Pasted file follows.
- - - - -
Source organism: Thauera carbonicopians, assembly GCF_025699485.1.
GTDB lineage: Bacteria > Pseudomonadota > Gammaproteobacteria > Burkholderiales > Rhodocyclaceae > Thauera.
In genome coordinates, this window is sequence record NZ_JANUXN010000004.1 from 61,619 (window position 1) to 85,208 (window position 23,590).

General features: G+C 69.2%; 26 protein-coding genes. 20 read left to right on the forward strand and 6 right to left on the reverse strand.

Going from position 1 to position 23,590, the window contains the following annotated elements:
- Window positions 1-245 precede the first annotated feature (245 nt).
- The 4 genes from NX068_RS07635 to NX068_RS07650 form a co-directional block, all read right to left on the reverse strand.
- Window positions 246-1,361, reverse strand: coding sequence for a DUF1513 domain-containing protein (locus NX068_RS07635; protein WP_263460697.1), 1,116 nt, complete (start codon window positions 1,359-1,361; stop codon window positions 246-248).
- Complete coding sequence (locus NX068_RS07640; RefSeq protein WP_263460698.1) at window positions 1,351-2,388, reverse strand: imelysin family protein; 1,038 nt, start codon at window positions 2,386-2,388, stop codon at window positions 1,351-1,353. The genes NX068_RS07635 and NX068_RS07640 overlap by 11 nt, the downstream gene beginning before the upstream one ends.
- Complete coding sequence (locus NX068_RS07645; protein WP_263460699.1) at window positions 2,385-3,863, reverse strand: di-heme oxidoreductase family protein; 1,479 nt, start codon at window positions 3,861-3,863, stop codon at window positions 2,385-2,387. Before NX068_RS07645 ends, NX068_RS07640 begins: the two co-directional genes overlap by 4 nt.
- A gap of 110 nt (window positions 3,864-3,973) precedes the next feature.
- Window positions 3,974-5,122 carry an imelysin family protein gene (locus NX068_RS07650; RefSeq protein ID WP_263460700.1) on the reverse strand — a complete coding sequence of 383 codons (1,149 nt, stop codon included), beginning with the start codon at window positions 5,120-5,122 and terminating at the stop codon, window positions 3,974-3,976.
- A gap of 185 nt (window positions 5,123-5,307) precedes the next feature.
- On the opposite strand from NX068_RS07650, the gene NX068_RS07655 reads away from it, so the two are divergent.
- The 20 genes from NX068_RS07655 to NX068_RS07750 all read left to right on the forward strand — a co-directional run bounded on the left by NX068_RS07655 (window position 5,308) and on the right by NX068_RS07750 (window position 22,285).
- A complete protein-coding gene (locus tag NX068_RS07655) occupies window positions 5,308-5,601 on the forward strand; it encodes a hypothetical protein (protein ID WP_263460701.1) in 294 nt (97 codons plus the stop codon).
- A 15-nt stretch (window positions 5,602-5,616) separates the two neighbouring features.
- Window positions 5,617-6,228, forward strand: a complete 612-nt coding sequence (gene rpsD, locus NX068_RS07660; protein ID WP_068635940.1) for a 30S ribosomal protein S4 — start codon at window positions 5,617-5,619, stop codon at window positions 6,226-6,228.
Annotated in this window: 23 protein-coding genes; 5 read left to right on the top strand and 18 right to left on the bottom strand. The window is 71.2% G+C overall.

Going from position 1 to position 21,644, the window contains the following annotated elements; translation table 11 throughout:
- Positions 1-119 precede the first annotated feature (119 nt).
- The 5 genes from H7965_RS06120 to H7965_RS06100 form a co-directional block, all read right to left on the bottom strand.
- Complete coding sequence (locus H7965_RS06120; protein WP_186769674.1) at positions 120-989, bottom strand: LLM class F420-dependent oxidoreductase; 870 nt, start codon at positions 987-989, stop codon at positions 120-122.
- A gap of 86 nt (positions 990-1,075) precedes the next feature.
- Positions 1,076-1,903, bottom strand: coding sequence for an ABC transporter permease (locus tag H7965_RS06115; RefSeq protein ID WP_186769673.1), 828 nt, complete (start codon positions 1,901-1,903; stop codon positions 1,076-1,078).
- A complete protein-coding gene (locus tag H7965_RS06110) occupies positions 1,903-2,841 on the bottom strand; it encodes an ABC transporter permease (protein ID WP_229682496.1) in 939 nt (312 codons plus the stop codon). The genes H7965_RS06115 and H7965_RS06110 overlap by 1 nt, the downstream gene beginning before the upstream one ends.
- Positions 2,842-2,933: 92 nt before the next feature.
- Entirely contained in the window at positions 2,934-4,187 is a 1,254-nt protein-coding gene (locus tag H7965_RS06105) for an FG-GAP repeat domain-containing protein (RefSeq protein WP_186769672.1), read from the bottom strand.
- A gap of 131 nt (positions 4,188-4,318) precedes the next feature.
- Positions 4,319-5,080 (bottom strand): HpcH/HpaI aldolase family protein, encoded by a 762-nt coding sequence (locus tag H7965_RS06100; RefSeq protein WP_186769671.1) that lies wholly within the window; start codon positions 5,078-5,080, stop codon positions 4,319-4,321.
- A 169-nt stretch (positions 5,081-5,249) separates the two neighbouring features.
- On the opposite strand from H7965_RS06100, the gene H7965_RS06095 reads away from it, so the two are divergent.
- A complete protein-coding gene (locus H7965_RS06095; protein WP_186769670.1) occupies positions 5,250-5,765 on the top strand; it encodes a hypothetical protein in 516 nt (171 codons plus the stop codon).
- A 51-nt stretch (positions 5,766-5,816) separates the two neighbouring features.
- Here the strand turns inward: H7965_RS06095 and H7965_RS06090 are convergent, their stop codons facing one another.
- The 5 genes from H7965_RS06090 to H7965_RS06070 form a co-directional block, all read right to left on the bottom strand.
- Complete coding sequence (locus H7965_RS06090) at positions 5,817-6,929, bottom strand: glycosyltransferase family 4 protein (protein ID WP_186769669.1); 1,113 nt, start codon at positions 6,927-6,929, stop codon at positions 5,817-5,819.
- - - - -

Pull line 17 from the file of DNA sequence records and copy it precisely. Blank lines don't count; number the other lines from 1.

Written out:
- A 15-nt stretch (window positions 5,602-5,616) separates the two neighbouring features.